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Venezuela panel agrees to review disputed election returns

April 19, 2013|By Mery Mogollon
  • Supporters of Venezuelan President-elect Nicolas Maduro show a portrait of late President Hugo Chavez as they gather in front of the Congress in Caracas before the inauguration ceremony for Maduro.
Supporters of Venezuelan President-elect Nicolas Maduro show a portrait… (Raul Arboleda / AFP/Getty…)

CARACAS, Venezuela -- As Venezuela prepared Friday to swear in a new president, the pro-government election tribunal surprised observers and agreed to opposition demands to review the controversial vote that gave Hugo Chavez heir Nicolas Maduro a narrow victory.

The National Electoral Council apparently bowed to public pressure. Large crowds have taken to the streets in recent nights, beating pots and pans in a time-honored Latin American tradition of protest. Each night, they have been greeted by pro-government demonstrators trying to drown them out with fireworks.

Eight people were killed in clashes following Sunday's election.

Opposition presidential candidate Henrique Capriles, who lost to Maduro by less than 2 percentage points according to official returns, said he was confident the review would prove he won. His campaign presented to the tribunal more than 3,000 alleged irregularities.

Tibisay Lucena, Electoral Council president, said the process will take 30 days and likely start next week.

“[We] take this decision in hopes of helping to preserve a climate of harmony among Venezuelans and also to isolate violent sectors that irresponsibly seek to harm democracy,” she said.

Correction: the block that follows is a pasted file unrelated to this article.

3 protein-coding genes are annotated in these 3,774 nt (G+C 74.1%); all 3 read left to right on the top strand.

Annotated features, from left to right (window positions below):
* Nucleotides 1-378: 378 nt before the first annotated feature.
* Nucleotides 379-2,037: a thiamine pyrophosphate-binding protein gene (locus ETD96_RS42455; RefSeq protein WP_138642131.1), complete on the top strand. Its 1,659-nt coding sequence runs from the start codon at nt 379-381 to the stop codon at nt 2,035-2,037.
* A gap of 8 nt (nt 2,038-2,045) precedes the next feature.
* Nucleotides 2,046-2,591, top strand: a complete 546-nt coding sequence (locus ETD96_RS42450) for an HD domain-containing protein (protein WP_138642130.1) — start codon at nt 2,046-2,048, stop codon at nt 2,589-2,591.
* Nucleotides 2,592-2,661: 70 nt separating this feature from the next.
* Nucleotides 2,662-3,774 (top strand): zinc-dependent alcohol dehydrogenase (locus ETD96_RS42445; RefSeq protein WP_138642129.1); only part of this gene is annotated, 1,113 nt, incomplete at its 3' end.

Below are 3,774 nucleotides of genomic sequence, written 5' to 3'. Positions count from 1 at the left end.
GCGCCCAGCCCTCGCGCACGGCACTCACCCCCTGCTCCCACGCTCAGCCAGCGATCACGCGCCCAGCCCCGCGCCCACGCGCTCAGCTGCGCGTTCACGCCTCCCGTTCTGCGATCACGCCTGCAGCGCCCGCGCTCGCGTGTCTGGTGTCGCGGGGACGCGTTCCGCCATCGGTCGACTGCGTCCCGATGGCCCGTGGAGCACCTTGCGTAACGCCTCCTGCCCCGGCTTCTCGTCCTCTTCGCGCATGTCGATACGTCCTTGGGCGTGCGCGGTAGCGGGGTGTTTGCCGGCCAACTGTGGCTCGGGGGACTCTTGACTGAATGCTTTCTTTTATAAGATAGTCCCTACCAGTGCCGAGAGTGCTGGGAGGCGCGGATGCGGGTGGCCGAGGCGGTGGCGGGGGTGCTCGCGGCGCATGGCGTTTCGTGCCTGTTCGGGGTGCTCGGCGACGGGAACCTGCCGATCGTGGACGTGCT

None of this was deterring Maduro, who was scheduled to take the oath of office later Friday. Thousands of Venezuelans dressed in Chavez red were marching down the capital’s central boulevards toward the plaza where the ceremony will take place, and delegations from at least 60 countries, including much of Latin America and Iran, were arriving in Caracas to witness the event. Foreign Minister Elias Jaua said dignitaries will include 17 heads of state.

The United States, which has been calling for a recount, was not expected to send a high-level delegation.

Chavez, a socialist populist who ruled Venezuela since 1999, died March 5 of cancer after anointing Maduro, a former bus driver, union leader and loyal Cabinet member, as his successor.


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